Not only will the hearings, starting on 9th October and lasting through to November, cut to the core of one of the most increasingly contentious elements of British politics: the UK’s stance towards the ECHR.
To be clear, the Government believes its Rwanda policy is within the bounds of the ECHR.
Yet in order to maintain a delicate balance of opinion around the Cabinet table, Number 10’s line on the matter is that if the Supreme Court were to strike down the controversial deportation plan – on the basis of Article 3 of the ECHR, the prohibition of torture - the UK’s membership of the convention could be on the table.
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The past has, of course, seen last-minute orders from the ECHR to stop individuals being sent to Rwanda.
However, these interventions were case-specific, targeting the particulars of individual circumstances rather than the overarching scheme. Yet, this time the Supreme Court is looking at the risk of refoulement – the return of refugees or asylum seekers to a country where they may subjected to persecution.
If the court were to find a risk of refoulment, they could strike down the deal under the terms of the ECHR. And that presents a political choice for the Government to make.
There are voices within the cabinet pushing for a stringent stance, advocating for ECHR withdrawal if it restricts the Government's policy implementations.
In contrast, others warn of the immense complications such a move may trigger.
Notably, ECHR membership is explicitly referenced within the Belfast Good Friday Agreement and the post-Brexit Trade and Cooperation agreement with the EU.
The UK's membership in the ECHR underpins several key treaties, and an exit could lead to a convoluted mess of renegotiations.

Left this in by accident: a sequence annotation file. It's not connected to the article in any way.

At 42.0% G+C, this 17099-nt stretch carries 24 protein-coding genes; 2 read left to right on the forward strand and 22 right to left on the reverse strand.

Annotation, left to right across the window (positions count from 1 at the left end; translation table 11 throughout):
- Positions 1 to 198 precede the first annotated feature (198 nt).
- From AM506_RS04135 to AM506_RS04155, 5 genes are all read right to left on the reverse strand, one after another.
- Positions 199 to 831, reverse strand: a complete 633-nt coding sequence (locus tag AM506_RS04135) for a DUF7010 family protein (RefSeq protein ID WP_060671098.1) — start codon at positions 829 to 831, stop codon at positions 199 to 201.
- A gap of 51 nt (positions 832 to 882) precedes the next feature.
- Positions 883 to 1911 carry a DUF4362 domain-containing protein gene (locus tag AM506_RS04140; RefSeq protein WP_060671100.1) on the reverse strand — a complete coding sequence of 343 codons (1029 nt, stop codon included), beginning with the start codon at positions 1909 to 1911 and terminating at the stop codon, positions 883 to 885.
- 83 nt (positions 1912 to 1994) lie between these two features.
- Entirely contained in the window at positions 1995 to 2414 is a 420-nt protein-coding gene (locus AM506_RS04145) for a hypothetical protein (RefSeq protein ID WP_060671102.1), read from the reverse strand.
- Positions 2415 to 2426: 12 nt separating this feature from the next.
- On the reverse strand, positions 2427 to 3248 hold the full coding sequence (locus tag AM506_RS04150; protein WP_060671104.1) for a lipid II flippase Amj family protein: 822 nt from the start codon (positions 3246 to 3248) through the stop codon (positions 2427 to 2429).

Yet further adding to the Government's internal dynamics is the position of Prime Minister Rishi Sunak, and the strategic shift in his approach to governing.
Insiders tell me that the Prime Minister sees his initial months as in the job as having been about calming things down – anchoring the economy and securing market stability.
And to a great extent he has stabilised things, not least stabilising the Tory poll deficit, stably 20 points behind the Labour Party.
This leads to a push for more radical change. As one key adviser told me, calming things down on the economy was the first major task. Now comes the time to address some of the big mistakes of the last 30 years.
Rowing back on some Net Zero commitments was just the start. We hear rumours of a system of charging patients for missed GP appointments, and the scrapping phase 2 of HS2.
'With the government exploring the boundaries of its relationship with the ECHR, the Prime Minister could take a risk and use this moment to deliver a further wedge issue between himself and Sir Keir Starmer'
These shifts are viewed as potential differentiators, setting clear demarcations between the Conservative Party and the opposition.
The ECHR debate could become a significant element of this change narrative.
With the government exploring the boundaries of its relationship with the ECHR, the Prime Minister could take a risk and use this moment to deliver a further wedge issue between himself and Sir Keir Starmer. Among the political risks, however, is whether his party could bear it.